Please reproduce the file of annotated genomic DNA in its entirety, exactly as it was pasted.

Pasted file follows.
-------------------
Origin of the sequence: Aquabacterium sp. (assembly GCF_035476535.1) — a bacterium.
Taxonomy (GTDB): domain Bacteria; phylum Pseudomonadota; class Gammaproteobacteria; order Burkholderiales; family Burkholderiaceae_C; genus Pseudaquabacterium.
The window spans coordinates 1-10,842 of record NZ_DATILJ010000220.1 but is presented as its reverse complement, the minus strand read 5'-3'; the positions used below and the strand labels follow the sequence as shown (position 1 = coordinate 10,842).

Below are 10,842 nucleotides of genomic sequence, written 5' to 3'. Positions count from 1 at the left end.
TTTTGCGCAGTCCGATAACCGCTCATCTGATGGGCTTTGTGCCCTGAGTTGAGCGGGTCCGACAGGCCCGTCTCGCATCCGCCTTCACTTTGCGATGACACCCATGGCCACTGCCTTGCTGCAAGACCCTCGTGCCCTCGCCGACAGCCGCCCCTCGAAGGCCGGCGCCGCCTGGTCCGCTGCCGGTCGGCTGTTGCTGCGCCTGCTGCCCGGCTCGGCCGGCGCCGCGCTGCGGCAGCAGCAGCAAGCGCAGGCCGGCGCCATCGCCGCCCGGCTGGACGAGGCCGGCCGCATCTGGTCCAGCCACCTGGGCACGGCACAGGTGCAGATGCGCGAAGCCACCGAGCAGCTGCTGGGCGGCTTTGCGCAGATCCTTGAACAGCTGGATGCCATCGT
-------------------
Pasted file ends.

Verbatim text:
Origin of the sequence: Aquabacterium sp. (assembly GCF_035476535.1) — a bacterium.
Taxonomy (GTDB): domain Bacteria; phylum Pseudomonadota; class Gammaproteobacteria; order Burkholderiales; family Burkholderiaceae_C; genus Pseudaquabacterium.
The window spans coordinates 1-10,842 of record NZ_DATILJ010000220.1 but is presented as its reverse complement, the minus strand read 5'-3'; the positions used below and the strand labels follow the sequence as shown (position 1 = coordinate 10,842).

Below are 10,842 nucleotides of genomic sequence, written 5' to 3'. Positions count from 1 at the left end.
TTTTGCGCAGTCCGATAACCGCTCATCTGATGGGCTTTGTGCCCTGAGTTGAGCGGGTCCGACAGGCCCGTCTCGCATCCGCCTTCACTTTGCGATGACACCCATGGCCACTGCCTTGCTGCAAGACCCTCGTGCCCTCGCCGACAGCCGCCCCTCGAAGGCCGGCGCCGCCTGGTCCGCTGCCGGTCGGCTGTTGCTGCGCCTGCTGCCCGGCTCGGCCGGCGCCGCGCTGCGGCAGCAGCAGCAAGCGCAGGCCGGCGCCATCGCCGCCCGGCTGGACGAGGCCGGCCGCATCTGGTCCAGCCACCTGGGCACGGCACAGGTGCAGATGCGCGAAGCCACCGAGCAGCTGCTGGGCGGCTTTGCGCAGATCCTTGAACAGCTGGATGCCATCGT